Saturday, May 27, 2006

STILL MARKING EXAMS. Almost there. Meanwhile, here are a couple more Da Vinci Code reviews:

Lesa Bellevie on the Magdelene Review blog:
"Da Vinci, slowed..."
She says to wait for the DVD. If you want to bother to see it at all, that's probably good advice.

A funny one by Anthony Lane, posted on Dr. Cathey's blog:
"Heaven Can Wait"

Friday, May 26, 2006

ANOTHER ACADEMIC BOYCOTT OF ISRAEL is being proposed in Britain. The lecturers' union known as NATFHE (National Association of Teachers in Further and Higher Education) is considering a motion to boycott Israeli academic institutions and individual academics in its annual conference, which starts tomorrow. Here's the full text of the motion from the NATFHE website:

Conference notes continuing Israeli apartheid policies, including construction of the exclusion wall, and discriminatory educational practices. It recalls its motion of solidarity last year for the AUT resolution to exercise moral and professional responsibility.

Conference instructs the NEC to facilitate meetings in each university and college, and to circulate information to Branches, offering to fund the speakers' travel costs.

Conference invites members to consider their own responsibility for ensuring equity and non-discrimination in contacts with Israeli educational institutions or individuals, and to consider the appropriateness of a boycott of those that do not publicly dissociate themselves from such policies.

South East Region
Further background here and here.

I don't have a lot of time to comment on this, so I'll just say that it's amazing to find this happening only a year after the similar AUT motion was passed and then, in an embarrassing climbdown, unpassed. The international reputation of the AUT suffered greatly and won't recover for a long time to come. The only conclusion I can come to is that lecturers' unions in the U.K. are led by people with hard-leftist, anti-Israel agendas that are more important to them than any prospect of doing any good for actual British lecturers. Especially at this very sensitive time of the controversial AUT [update: NATFHE too] work slowdown, this is hardly the sort of international publicity that the academic unions need.

If any NATFHE members who are going to the conference are reading this, I strongly urge you to vote against this motion. Besides the fact that passing it would be grossly unfair and disproportionate (see my AUT-motion post above), it also would only create an international blowback that would seriously damage NATFHE's reputation and futher damage the AUT. NATFHE would be faced either with having to try to undo the damage later on by revoking the motion, as the AUT did, or else it would be faced with mass defections.

Don't go there.

UPDATE (27 May): Scholars for Peace in the Middle East has an online petition opposing the NATFHE motion. At the moment they have about 4700 signatures.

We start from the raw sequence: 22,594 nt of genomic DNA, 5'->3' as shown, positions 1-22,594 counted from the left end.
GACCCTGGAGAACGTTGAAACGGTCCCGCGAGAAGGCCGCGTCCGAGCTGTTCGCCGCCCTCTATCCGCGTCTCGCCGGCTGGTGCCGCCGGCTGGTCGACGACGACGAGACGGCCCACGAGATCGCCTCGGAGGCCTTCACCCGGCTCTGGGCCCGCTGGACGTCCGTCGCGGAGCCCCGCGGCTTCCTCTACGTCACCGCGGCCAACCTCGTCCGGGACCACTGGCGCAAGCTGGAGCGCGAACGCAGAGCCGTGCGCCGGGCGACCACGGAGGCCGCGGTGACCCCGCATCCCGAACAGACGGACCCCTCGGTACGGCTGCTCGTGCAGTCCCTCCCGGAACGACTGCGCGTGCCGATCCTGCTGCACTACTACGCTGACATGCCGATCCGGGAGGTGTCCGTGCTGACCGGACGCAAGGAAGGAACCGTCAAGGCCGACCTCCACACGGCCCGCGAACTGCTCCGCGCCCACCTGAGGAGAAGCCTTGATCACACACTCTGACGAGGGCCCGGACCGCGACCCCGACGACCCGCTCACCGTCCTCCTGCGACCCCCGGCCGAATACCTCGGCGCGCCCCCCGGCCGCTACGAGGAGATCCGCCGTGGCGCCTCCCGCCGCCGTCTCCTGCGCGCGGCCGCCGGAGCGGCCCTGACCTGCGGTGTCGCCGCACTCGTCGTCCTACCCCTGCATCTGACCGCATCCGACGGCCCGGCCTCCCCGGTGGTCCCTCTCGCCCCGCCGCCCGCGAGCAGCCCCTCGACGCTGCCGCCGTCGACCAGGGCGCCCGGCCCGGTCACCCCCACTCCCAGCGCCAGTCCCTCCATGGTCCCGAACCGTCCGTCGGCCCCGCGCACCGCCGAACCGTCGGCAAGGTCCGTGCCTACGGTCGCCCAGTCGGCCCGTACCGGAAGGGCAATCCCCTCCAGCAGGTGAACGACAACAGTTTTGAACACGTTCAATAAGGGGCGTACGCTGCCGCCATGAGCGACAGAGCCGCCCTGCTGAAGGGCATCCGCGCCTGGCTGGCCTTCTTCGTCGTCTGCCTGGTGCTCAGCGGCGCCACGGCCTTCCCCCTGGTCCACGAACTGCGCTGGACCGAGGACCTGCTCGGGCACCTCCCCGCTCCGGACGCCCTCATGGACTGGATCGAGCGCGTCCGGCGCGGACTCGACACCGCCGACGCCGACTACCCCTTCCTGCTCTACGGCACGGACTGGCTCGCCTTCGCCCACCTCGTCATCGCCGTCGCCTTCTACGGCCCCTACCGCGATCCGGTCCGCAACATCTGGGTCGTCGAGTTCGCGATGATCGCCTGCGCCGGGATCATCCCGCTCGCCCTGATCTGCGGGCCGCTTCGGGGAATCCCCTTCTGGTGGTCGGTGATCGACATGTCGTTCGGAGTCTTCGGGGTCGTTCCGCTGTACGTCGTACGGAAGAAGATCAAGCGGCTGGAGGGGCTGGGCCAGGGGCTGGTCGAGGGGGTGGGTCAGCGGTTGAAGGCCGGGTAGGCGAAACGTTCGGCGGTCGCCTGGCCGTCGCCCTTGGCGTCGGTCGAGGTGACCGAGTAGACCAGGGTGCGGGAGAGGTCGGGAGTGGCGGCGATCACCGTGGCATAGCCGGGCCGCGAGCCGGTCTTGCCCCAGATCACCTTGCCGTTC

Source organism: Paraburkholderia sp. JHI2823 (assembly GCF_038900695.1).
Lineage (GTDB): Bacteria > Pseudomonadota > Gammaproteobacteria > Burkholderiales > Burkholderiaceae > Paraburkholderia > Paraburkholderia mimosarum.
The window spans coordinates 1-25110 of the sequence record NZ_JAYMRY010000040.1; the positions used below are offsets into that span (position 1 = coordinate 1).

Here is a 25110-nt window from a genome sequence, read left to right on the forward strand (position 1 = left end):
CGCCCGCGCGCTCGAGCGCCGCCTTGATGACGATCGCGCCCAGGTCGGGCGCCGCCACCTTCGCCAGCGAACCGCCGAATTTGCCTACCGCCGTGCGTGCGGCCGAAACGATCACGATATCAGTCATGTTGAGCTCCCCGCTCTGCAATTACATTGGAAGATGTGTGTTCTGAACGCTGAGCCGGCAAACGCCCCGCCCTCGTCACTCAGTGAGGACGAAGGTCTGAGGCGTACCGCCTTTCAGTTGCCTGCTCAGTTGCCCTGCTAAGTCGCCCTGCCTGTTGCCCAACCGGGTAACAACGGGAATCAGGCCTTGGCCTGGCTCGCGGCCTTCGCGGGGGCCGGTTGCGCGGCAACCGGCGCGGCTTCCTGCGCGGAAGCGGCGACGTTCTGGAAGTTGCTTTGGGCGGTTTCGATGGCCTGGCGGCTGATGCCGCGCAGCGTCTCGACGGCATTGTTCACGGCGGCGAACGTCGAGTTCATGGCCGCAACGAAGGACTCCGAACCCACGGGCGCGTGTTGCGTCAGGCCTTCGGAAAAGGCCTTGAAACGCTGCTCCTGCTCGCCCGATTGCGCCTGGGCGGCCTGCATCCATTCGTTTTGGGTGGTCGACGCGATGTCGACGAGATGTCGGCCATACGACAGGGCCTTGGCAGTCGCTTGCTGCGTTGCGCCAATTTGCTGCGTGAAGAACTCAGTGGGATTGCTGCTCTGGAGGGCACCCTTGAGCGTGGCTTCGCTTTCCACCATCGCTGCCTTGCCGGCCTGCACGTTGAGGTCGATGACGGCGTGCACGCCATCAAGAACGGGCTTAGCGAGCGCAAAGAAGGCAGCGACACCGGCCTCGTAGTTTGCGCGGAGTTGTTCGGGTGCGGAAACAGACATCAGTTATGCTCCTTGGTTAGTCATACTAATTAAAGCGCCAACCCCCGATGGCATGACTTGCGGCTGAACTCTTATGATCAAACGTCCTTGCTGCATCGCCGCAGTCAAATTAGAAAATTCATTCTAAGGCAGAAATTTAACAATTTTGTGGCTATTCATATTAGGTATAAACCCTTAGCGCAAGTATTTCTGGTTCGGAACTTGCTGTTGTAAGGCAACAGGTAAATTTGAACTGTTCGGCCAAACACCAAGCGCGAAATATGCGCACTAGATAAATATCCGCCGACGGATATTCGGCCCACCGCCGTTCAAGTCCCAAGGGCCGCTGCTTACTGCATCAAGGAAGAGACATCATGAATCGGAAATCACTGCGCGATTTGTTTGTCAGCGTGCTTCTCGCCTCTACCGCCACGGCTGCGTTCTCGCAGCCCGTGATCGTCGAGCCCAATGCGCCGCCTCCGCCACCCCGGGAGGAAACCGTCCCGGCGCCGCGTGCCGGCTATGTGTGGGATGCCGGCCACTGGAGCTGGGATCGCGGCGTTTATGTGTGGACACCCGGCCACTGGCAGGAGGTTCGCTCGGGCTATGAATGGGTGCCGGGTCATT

UPDATE (29 May): They passed it. Obviously this is not about looking after the interests of British academics. It's about about scoring imagined political points on another subject even at their expense.

UPDATE (1 June): More here. A proposed boycott boycott and some comments on the shady timing of the boycott motion.

UPDATE: (11 June): As I predicted, the motion has been revoked, but only after adding much further damage to the reputation of the union.
1. New, permanent URL for the Project website:

2. The Apocryphon of Ezekiel material has been updated.

3. The Aristobulus fragments have now been published.
(Via Torrey Seland's Philo of Alexandria blog.)
A NEW BOOK ON RASHI is reviewed in Haaretz
'I will sing for Rashi'
By Rafael Benjamin Posen

"Rashi" by Avraham Grossman, The Zalman Shazar Center for Jewish History, 311 pages, NIS 76


The Zalman Shazar Center for Jewish History came up with a worthy idea: publishing a 15-volume series of works by masters of Jewish thought. At the gathering held to celebrate the appearance of the first three volumes (the one discussed here, as well as Shmuel Feiner's book on Moses Mendelssohn and Joseph Dan's on Rabbi Yehuda Hachasid), series editor Prof. Avi Ravitzky described the deliberations of the editorial team over the choice of writers. To demonstrate the dilemma, he listed a number of illustrious figures who were included after many arguments, and others who were reluctantly left out despite their considerable renown.

Greatest figures

However, Rashi's uniqueness was above dispute; the claim made by the book's author, Prof. Avraham Grossman, that "in a historical perspective, Rashi is one of the greatest figures the Jewish nation has produced over the generations," is a matter of consensus. One need only mention his exegetical writing on the Torah: Rashi's commentary, the first Hebrew book to appear in print, has itself been the subject of hundreds of interpretive works, a labor that continues to this day.


And still, Rashi - who lived a century before Maimonides (1040-1105) and owed his fame mainly to his two tremendous interpretive projects, his commentary on the Bible and on the Babylonian Talmud - has additional qualities to recommend him: his delightful and captivating personality, his exquisite style, his simplicity and humility. In my opinion, the achievement of the present monograph lies in its handling of this secondary aspect - Rashi's personality - of which the author has managed to provide a masterful portrait.

Israel Museum gets biggest overhaul in its 40-year history
Foreign donors give the lion’s share of the $50m needed for renovation and remodelling

By Lauren Gelfond Feldinger | Posted 25 May 2006

JERUSALEM. The 41-year-old Israel Museum, an encyclopedic national museum holding around 500,000 works from prehistory to contemporary art, will undergo a $50m redesign and expansion starting in mid-2007, officials announced last month.

The museum buildings, which sit on a 20 acre site, have grown from 5,000 to 50,000 sq. m since the museum opened in 1965. Plans are being drawn up to reorganise, expand and update the various museum buildings and create new buildings to improve entry, services and circulation for the visitors, which vary between 500,000 and one million a year.

The article has a nice photo of the new entry pavilion.

Thursday, May 25, 2006